The duo went on to lead the Wolves past the Wilkes-Barre/Scranton Penguins in the Calder Cup Finals that spring, sharing the league lead with 12 goals each. Along with left wing Brett Sterling, they formed one of the most prolific scoring lines in AHL history.
The potential for two-thirds of that combination to be reunited this year is exciting for Haydar and Wolves fans alike. In addition to helping each other to career seasons and a championship, Haydar and Krog are close friends who have known each other since playing together in college at the University of New Hampshire.
“We are very good friends and we respect each other and respect each other’s games. We push each other during the seasons that we’re playing together,” Haydar said. “Whether we’re on the same line or not, we’re playing to win and we share that mentality. We’re not here just to play. Fun comes with winning for the two of us, so we push each other to do the best we can.”
The Champion Off The Ice
It wasn’t just the numbers on his resume that enticed Wolves general manager Wendell Young to recruit Darren Haydar back to the Wolves. It was also the character that he had witnessed the right wing exhibit firsthand during the 2008 championship run.
“I’ve been around a lot of the players we have now as a coach and seen what they’re like in the dressing room,” explained Young, who spent six seasons as the Wolves assistant coach before being named general manager.
“That’s an advantage when we try to put together a team that isn’t just a great team on the ice, but is a group of quality guys in the dressing room. Any championship team I’ve been a part of has probably been tighter off the ice than they are on the ice, and that says something. You need great character on your team to be able to play as a team and win.”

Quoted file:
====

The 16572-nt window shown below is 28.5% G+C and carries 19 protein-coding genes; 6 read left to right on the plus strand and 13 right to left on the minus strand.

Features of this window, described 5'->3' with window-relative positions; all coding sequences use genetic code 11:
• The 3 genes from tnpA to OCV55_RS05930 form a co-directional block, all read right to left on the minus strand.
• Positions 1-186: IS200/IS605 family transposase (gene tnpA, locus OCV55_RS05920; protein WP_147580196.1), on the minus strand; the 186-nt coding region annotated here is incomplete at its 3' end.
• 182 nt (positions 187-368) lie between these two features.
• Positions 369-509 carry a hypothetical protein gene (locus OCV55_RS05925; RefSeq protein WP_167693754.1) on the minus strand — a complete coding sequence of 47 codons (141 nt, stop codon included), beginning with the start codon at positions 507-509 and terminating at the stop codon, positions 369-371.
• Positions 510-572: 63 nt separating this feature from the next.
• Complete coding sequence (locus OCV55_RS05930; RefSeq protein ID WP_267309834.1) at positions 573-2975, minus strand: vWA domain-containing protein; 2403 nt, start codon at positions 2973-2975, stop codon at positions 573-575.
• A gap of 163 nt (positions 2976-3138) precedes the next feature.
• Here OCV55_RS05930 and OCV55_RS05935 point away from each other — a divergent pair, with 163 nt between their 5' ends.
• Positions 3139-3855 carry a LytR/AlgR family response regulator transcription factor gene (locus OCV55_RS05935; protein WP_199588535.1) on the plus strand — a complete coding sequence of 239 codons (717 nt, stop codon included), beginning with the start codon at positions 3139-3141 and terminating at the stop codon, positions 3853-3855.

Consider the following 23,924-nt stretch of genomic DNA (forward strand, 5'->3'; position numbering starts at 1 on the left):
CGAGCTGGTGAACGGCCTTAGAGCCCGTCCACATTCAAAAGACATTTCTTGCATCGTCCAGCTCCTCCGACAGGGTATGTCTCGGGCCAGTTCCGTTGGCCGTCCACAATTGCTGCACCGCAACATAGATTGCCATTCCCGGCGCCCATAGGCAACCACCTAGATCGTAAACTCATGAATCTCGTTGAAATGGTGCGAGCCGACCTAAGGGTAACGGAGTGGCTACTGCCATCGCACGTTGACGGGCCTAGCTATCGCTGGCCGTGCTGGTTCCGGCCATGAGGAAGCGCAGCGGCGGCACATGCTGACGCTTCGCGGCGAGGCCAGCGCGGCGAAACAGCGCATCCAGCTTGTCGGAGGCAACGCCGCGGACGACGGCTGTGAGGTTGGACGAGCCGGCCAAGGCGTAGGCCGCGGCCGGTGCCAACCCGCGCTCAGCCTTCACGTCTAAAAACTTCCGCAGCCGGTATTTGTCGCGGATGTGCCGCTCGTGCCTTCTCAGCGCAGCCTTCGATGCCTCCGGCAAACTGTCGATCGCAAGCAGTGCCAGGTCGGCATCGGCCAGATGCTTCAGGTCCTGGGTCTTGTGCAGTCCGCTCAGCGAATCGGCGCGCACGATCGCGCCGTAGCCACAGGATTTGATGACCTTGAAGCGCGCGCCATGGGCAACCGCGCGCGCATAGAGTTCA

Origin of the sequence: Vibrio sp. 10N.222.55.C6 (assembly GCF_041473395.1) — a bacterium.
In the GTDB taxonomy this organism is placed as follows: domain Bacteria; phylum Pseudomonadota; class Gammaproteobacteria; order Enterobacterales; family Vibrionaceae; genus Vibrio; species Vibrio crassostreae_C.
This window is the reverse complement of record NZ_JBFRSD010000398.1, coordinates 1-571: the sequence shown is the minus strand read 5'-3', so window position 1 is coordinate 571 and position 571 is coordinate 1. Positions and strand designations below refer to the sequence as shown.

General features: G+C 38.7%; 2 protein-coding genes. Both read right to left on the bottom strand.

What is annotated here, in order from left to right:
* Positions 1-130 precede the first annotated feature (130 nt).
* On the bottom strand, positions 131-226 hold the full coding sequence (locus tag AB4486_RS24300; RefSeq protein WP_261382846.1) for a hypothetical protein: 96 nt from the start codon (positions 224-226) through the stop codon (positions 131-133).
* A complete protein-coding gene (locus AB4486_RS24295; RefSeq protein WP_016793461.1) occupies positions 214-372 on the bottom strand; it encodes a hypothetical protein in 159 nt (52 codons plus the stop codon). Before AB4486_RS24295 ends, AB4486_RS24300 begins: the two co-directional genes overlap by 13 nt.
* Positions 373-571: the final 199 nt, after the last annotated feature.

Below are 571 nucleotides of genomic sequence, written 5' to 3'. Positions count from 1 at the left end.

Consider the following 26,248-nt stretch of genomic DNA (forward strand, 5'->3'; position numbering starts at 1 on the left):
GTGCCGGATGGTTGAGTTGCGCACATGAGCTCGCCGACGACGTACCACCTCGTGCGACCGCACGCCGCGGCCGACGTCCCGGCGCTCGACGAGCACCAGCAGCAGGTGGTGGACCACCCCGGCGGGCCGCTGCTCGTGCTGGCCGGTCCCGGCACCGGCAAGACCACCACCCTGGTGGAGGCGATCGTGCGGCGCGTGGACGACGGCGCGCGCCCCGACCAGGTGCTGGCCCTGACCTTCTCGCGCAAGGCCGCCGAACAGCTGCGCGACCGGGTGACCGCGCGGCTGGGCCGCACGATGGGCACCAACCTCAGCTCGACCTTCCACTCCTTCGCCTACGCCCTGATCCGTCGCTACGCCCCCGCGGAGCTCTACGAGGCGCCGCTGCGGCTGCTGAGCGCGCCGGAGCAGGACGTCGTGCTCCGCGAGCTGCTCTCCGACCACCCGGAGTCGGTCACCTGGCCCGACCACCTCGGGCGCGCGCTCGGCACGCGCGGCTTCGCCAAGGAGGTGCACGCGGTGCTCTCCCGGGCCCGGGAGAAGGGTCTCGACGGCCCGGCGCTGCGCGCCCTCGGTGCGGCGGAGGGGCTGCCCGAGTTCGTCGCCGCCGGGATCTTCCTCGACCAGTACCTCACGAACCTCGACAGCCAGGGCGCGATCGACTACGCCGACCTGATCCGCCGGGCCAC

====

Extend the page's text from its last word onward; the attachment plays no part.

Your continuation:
There is perhaps no better example of this theory than Chicago’s 2008 Calder Cup squad.
While the team was battling through round after round of intense postseason competition, Haydar was quietly grappling with a formidable personal ordeal: his girlfriend, Sara Schuster, was diagnosed with cancer – stage 4 squamous cell carcinoma of the larynx – just before the playoffs began.
“For myself and for Sara, it was a difficult year,” he recalled. “Being able to win that season when Sara was going through a tough time was something that really helped both of us.”
True to Young’s assessment of a championship team’s tightness off the ice, the players rallied around their captain and his girlfriend, dedicating the championship run to her, and presenting the series-clinching game puck to a tearful Sara amidst chants of “Sara, Sara, Sara,” in the locker room following the win.
In the two years since that day, the 27-year-old Sara has undergone 15 surgeries, including the cancer removal, feeding tube surgery and tracheostomy surgeries. Haydar has been a constant source of support the whole time, despite his hockey career keeping them apart for much of each season.
Her voice box and vocal chords were removed, but using muscle and tissue in her throat that vibrate together like vocal chords, she can still speak quietly and was able to give an enthusiastic yes when Haydar proposed this summer.
Though she continues to undergo treatment and surgery every three months to remove scar tissue and keep her airway open, Sara has been cancer-free since April 2009.
“She’s doing really well. The cancer has stayed away, so that’s a good sign,” Haydar said. “She’s staying strong and positive.”
Reunited with friends and linemates and back in the place where he had some of his greatest achievements, Haydar hopes to lead the rest of the team by example to show just how much fun success can be.
“One of the main reasons I wanted to come back to Chicago is to have a chance at winning,” Haydar concluded. “I think that is a personal goal and a team goal this year.”